Douglas, I agree that the US is way behind the EU now in terms of advancing environmental regulations. Congress has had the Safe Chemicals Act introduced as a bill several times over since 2005 and none, Republican or Democrat, has even bothered to vote on it.
However, note that SVHC substances are NOT THE SAME as RESTRICTED substances under REACH. Restricted substances are listed in Annex XVII of REACH. SVHCs have only to be disclosed per the conditions described in Article 33. This means that you can still use them in your products but you have to tell your customers they're there if they meet certain thresholds.
EBN Dialogue enables and encourages you to participate in live chats with notable leaders and luminaries. Not only editors and journalists, but the entire EBN community is able to comment and ask questions. Listed below are upcoming and archived chats.
Thailand Stages a Comeback Join EBN contributor Jennifer Baljko on Thursday August 23, 2012, at 11:00 a.m. EST for a live chat on how electronic manufacturers in Thailand have shored up their supply chain to reduce the impact of future natural disasters.
Microsoft Surface: Potential Winners & Losers What are the implications for the electronics industry supply chain of Microsoft Corp.'s decision to launch its own tablet PC? Join industry veteran and EE Times' systems and OEM expert Rick Merritt on Tuesday, July 3, at 12:00 pm EDT for a Live Chat on this subject.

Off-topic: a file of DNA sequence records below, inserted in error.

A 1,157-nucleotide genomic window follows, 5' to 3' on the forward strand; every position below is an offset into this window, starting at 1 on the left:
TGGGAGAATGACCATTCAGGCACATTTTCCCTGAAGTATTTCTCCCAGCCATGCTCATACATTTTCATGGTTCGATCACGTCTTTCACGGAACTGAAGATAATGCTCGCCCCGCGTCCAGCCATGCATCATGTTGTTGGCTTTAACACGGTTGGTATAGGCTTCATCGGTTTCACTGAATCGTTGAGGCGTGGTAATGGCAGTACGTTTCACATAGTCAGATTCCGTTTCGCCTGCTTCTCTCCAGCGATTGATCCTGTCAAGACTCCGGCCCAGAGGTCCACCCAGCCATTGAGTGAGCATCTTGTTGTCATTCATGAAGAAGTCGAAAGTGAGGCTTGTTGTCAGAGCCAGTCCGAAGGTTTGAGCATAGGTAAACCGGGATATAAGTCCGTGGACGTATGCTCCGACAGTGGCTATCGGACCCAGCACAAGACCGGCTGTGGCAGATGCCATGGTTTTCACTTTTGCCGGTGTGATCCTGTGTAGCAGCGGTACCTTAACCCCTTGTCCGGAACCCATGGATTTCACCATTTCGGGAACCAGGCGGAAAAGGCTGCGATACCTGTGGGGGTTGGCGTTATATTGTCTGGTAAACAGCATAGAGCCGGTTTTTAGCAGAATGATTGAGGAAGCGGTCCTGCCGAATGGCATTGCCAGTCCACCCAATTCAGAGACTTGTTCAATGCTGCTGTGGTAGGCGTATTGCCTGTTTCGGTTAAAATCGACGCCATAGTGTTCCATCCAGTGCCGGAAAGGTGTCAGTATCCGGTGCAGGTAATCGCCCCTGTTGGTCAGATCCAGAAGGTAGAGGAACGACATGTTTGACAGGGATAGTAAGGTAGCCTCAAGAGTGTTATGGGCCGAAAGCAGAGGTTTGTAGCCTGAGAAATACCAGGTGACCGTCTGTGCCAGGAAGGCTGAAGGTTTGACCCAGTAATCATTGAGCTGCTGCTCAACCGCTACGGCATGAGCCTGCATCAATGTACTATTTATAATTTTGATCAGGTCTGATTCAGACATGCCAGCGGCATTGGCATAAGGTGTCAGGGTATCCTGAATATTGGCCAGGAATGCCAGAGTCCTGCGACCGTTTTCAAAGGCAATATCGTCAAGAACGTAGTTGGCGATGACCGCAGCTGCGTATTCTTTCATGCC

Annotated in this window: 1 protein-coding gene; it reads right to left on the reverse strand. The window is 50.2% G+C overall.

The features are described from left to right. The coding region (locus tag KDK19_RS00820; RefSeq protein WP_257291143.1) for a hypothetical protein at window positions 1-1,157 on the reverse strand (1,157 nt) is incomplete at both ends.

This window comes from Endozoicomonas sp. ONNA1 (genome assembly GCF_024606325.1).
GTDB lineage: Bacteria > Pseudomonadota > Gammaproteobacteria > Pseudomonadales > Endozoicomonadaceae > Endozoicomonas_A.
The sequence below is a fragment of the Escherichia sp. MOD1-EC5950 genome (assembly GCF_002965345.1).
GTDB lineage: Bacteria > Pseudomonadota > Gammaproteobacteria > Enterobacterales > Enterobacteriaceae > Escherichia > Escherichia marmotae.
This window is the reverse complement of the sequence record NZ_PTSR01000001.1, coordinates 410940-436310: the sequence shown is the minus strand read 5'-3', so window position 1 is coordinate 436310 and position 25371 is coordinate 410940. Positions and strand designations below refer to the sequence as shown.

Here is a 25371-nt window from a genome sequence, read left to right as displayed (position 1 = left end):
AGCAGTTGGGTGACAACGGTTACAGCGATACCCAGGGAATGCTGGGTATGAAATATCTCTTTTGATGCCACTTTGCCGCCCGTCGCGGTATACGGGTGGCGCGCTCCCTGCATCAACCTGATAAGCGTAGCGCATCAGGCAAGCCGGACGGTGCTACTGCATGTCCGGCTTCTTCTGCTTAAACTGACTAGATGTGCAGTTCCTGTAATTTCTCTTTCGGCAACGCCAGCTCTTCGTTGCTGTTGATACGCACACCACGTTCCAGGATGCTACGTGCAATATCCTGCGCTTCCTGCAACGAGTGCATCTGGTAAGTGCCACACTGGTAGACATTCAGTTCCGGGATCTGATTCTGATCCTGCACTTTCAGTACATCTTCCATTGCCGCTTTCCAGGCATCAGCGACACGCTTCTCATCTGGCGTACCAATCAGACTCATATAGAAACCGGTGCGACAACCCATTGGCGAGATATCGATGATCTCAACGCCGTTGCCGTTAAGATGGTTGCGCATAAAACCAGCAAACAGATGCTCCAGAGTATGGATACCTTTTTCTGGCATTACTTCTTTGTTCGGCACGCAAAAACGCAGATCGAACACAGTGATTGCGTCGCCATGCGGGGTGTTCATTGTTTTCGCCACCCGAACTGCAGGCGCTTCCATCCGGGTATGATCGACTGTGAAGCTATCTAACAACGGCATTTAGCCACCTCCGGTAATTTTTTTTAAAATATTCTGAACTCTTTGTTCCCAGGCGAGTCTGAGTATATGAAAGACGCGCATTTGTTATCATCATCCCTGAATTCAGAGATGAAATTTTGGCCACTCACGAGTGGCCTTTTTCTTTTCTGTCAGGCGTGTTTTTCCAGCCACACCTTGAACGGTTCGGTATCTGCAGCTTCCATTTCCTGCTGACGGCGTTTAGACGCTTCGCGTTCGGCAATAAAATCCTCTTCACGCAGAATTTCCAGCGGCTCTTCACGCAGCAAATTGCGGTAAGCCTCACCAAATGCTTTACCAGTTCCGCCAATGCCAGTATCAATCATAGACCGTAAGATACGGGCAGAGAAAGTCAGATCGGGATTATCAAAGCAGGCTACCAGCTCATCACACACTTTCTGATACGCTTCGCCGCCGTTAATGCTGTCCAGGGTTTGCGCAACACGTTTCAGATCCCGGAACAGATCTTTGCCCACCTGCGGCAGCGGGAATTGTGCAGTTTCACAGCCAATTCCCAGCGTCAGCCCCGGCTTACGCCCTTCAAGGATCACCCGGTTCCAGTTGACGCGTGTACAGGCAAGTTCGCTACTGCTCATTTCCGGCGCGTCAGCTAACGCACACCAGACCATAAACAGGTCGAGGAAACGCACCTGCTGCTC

Join EBN contributor Jennifer Baljko on Thursday August 23, 2012, at 11:00 a.m. EST for a live chat on how electronic manufacturers in Thailand have shored up their supply chain to reduce the impact of future natural disasters.
Peter Drucker famously said "Trying to predict the future is like trying to drive down a country road at night with no lights while looking out the back window." Yet in the razor's-edge world of electronics—with a lean supply chain and just-in-time demands—the need to know the future is vital.
While no one really can accurately predict the future, we can take guidance from another Drucker saying which is the best way to predict the future is to create it.
You've heard the saying "the No. 1 supply chain risk is your people." That hasn't always been the case. But today's complex global supply chain requires a new type of multitalented employee. It's one who understands, finance, marketing, economics, is savvy with technology, graceful with relationships and can think analytically.
Where are these people? Are universities properly preparing the next generation supply chain professionals? How do train your existing workforce for these new, demanding positions?
Brian Fuller, editor-in-chief of EBN, will lead a 60-minute Avnet Velocity panel discussion that will ask and answer these and other questions swirling around today's supply-chain talent challenges.